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The Dagger: College Basketball Blog

New Mexico’s home loss to UNLV highlights issues the Lobos must fix

Jeff Eisenberg
The Dagger

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New Mexico's bench watches the final seconds of its 76-73 loss (AP)

With four starters returning from a team that won 29 games and swept the Mountain West regular season and tournament titles, New Mexico entered the season confident it could sustain last year's momentum

So far that has proven harder than expected.

A 76-73 home loss to UNLV on Wednesday night highlighted flaws New Mexico must correct if it's going to challenge San Diego State for the Mountain West crown this winter. Not only did the Lobos place too great a burden on their starters because of their lack of bench production, they also again failed to defend at anywhere near the level they did a year ago.

A UNLV team better known for its frontcourt than its guards torched New Mexico's perimeter defense, either getting to the rim with ease off the dribble or generating open jump shots at will. The Rebels shot 50 percent from the field overall and knocked down 7 of 13 threes, with Bryce Dejean-Jones scoring a game-high 23 points and Deville Smith, Kevin Olekaibe and Jelan Kendrick combining for 38 more.

One bad defensive night would be excusable if UNLV was a juggernaut this season, but the underachieving Rebels (11-6, 2-2) are scrambling to recover from bad home losses to Nevada, Air Force and UC Santa Barbara. More importantly, defensive issues have become an unlikely recurring issue for New Mexico.

The 1.08 points per possession the Lobos had allowed entering Wednesday's game were just fifth-best in the Mountain West and well behind last year's pace. The departure of last year's perimeter stopper Tony Snell and fellow standout defender Chad Adams is surely a factor, as may be the transition from defense-oriented Steve Alford to first-year head coach Craig Neal.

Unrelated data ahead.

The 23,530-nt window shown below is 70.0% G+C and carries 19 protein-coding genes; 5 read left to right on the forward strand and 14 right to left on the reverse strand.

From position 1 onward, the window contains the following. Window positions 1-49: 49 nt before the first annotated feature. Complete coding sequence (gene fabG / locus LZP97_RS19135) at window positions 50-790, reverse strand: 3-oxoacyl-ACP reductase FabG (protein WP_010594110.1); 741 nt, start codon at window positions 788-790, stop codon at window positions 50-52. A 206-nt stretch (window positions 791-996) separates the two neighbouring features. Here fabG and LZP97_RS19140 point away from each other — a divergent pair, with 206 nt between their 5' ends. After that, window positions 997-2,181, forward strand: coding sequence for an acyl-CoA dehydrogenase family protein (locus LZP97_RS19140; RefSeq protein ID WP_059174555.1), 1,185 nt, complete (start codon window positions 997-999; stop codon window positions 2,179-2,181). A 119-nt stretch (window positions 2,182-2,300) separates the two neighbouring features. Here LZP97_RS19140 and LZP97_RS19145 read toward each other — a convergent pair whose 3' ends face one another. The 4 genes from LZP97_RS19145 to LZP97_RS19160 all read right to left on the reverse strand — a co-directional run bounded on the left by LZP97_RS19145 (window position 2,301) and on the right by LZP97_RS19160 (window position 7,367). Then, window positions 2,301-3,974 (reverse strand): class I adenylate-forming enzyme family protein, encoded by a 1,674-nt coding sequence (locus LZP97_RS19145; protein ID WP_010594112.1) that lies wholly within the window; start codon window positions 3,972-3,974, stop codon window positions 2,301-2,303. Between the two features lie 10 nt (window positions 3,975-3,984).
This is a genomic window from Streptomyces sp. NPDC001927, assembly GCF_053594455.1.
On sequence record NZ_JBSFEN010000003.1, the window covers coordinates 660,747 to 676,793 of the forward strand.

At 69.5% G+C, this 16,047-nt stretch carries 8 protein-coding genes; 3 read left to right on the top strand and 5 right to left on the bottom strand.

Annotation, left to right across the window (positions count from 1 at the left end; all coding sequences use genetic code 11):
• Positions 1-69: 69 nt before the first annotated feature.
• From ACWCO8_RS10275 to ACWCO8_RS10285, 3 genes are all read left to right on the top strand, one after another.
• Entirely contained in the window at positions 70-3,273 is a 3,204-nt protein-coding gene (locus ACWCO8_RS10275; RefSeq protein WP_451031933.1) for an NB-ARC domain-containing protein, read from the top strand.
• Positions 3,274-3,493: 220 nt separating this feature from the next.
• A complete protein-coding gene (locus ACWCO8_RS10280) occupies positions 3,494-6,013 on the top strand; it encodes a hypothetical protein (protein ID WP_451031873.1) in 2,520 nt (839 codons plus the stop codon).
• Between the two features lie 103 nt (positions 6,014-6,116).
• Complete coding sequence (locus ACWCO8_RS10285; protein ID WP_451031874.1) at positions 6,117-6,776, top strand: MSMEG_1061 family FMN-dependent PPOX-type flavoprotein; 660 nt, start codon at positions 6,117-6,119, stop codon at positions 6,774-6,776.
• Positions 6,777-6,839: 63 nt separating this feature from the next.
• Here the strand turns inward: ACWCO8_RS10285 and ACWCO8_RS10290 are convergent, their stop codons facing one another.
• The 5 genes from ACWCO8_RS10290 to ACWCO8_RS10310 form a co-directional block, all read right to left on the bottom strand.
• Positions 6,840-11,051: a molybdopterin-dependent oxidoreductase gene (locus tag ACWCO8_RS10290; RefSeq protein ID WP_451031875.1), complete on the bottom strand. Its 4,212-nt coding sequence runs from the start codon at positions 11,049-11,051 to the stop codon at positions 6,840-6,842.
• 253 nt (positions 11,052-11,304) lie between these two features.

New Mexico has been able to overcome mediocre defense more often than not thanks to a potent offense powered by reigning Mountain West player of the year Kendall Williams and standout big men Cameron Bairstow and Alex Kirk. That trio is averaging 52.5 points per game, more than two-thirds of New Mexico's points this season. They rallied the Lobos back from a 16-point first-half deficit but could never get their team quite over the hump.

What's concerning for the Lobos is how reliant they are on that trio.

Since New Mexico lacks either a reliable backup big man or a proven backup point guard, Bairstow, Kirk and Williams have averaged 35.5, 37 and 37.8 minutes, respectively, in four Mountain West games so far this season. The Lobos bench logged a total of 31 minutes on Wednesday yet attempted only four shots and scored only three points.

For all New Mexico's issues, it's not like the season has been a collapse. The Lobos (12-4, 3-1) boast non-league victories over Cincinnati and Marquette and trail Mountain West-leading San Diego State by just a game.

Still, this was a New Mexico team that began the season with a top 20 ranking and high expectations. Those goals are still attainable, but only if the Lobos recommit defensively and find some bench scoring first.

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